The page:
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Testicle Swelling

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What is testicle swelling?

In cases of swollen testicles, many sexually active men assume it is a symptom of an STD. There are multiple reasons why the testicles may become swollen or inflamed.

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The causes of infectious and noninfectious causes of inflamed testicles include:

  • Orchitis - A condition, caused by one of many types of bacteria or viruses, in which one or both of the testicles are inflamed; can cause inflammation of the epididymis.
  • Epididymitis - Inflammation of the epididymis (the tube along the back of the testicle that carries and stores sperm). Chlamydia and gonorrhea can cause epididymitis.
  • Injuries - Testicle injuries can lead to pain and swelling.
  • Inguinal hernia - A condition in which a portion of the intestines pushes through a gap or weakened area of tissue that separates the abdomen and inguinal region (groin). These hernias might look like a mass or lump in either the scrotum or higher up in the groin and can cause swelling of the testicles.
  • Testicular torsion - A painful condition in which the testicular sac becomes twisted or rotated, causing the blood flow from the spermatic cord to be cut off. Seek medical attention immediately, as the lack of blood flow and can quickly cause severe damage that might lead to the testicle(s) needed to be removed.
  • Spermatoceles - Cysts that form on the epididymis. They are benign fluid-filled sacs that are typically painless unless infected.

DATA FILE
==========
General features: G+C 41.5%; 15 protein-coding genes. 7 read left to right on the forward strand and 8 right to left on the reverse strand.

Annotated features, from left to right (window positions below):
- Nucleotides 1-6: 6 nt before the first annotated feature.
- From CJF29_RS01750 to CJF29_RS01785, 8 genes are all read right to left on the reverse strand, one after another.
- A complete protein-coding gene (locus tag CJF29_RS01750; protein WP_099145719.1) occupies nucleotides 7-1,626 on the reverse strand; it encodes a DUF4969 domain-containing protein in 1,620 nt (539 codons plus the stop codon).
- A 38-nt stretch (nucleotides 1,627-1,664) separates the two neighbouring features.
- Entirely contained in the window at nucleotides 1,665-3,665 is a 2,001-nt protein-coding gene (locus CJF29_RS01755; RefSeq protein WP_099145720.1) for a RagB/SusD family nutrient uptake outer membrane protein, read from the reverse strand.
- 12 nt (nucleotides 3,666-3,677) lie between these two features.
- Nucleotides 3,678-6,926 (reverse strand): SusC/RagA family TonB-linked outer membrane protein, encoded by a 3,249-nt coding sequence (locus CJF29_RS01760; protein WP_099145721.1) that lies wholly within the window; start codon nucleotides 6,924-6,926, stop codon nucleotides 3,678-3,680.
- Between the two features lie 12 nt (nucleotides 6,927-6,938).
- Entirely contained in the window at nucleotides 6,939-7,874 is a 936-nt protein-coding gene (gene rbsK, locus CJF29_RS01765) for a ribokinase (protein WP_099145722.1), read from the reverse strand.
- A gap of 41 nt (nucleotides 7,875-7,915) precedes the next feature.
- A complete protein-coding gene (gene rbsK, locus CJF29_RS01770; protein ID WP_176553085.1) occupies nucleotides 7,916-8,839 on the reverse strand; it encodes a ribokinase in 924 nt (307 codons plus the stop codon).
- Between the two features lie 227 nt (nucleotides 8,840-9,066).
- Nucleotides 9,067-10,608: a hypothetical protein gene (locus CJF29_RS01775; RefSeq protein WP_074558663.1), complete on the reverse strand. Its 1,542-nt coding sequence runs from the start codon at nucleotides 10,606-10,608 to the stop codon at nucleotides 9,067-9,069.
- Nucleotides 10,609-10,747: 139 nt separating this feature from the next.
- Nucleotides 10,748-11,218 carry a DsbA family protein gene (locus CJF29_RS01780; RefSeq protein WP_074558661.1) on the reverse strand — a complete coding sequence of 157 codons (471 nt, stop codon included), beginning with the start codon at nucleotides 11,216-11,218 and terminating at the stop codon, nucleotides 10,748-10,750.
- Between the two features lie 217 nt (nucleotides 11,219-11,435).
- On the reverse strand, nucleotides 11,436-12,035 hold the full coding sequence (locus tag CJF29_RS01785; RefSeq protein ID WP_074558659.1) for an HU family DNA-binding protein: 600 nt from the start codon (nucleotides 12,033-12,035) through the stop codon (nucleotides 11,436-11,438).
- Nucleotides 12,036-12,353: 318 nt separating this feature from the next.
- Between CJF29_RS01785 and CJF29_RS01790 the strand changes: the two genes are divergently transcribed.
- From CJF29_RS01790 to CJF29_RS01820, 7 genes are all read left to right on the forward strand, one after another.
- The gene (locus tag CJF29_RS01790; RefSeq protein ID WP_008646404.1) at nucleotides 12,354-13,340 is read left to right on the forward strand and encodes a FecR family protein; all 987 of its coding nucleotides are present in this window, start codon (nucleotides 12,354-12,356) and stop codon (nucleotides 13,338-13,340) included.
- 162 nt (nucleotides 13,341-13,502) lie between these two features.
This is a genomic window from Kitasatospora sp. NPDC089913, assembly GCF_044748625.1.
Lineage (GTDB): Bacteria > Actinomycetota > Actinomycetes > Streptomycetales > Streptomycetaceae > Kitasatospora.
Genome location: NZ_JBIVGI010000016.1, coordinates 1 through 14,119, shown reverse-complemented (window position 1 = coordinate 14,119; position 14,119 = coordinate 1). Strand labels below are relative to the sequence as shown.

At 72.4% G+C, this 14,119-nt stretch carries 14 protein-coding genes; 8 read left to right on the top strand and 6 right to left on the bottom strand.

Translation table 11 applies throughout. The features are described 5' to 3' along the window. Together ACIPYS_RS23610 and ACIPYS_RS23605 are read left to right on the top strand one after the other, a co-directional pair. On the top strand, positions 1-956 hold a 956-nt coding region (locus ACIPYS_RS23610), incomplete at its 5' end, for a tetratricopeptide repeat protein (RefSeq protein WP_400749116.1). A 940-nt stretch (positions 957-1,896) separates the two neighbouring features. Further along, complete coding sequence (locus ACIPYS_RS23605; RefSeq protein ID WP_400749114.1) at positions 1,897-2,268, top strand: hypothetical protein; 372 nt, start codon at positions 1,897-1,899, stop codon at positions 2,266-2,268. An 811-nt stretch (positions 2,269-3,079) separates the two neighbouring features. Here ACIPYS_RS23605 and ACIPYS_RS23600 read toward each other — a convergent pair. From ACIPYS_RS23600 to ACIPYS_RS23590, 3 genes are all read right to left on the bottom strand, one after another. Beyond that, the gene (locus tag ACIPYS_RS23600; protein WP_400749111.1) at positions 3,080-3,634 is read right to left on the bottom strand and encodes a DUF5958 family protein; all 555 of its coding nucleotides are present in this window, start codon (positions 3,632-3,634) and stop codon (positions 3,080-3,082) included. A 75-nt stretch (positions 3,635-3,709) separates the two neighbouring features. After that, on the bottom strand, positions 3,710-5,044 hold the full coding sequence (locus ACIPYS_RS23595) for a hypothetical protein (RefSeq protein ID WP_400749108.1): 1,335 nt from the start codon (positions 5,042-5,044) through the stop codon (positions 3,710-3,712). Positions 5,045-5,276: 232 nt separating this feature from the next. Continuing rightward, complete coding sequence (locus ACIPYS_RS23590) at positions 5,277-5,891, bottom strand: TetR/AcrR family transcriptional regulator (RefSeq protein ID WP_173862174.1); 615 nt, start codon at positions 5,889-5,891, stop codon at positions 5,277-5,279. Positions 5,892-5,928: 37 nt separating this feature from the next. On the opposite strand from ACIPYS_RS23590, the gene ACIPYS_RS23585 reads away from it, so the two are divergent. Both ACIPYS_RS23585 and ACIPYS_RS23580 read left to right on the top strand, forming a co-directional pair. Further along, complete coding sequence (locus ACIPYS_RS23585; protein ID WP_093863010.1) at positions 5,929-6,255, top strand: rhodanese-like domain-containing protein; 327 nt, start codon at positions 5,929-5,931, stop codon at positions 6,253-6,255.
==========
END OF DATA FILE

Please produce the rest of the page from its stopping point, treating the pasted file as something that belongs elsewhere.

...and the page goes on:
• Testicular cancer presents itself as tumors. These lumps of abnormal testicular tissue can usually be felt in the scrotum, and can occasionally cause pain and/or swelling.
  • Hydrocele - A condition in which excess fluid accumulates in the space between the layers of the sac that surrounds each testicle. It can cause pain, redness and swelling and is typically caused by either an injury or infection.
  • Varicoceles - Enlarged veins that run alongside the spermatic cord in the scrotum. Often a varicocele is painless with no symptoms, but overtime it can cause impaired sperm production or, in rare cases, infertility since the widened vein(s) press against the spermatic cord.

Some of these conditions are very serious, so if you are experiencing pain or swelling in the testicles, seek emergency medical care. Even if there is no pain accompanying one or both swollen testicles, it is important to get examined (and treated if necessary) by a doctor to rule out cancer or to avoid complications of regular testicular function or the loss of one or both testicles.

Which STDs cause testicle swelling?

Chlamydia and gonorrhea are most commonly associated with testicle swelling, as well as a host of other symptoms. Chlamydia is the most commonly transmitted STD and is often a “co-infection” with gonorrhea. Both infections are easily treated with antibiotics and can even be treated with a single dose if the infections are caught early.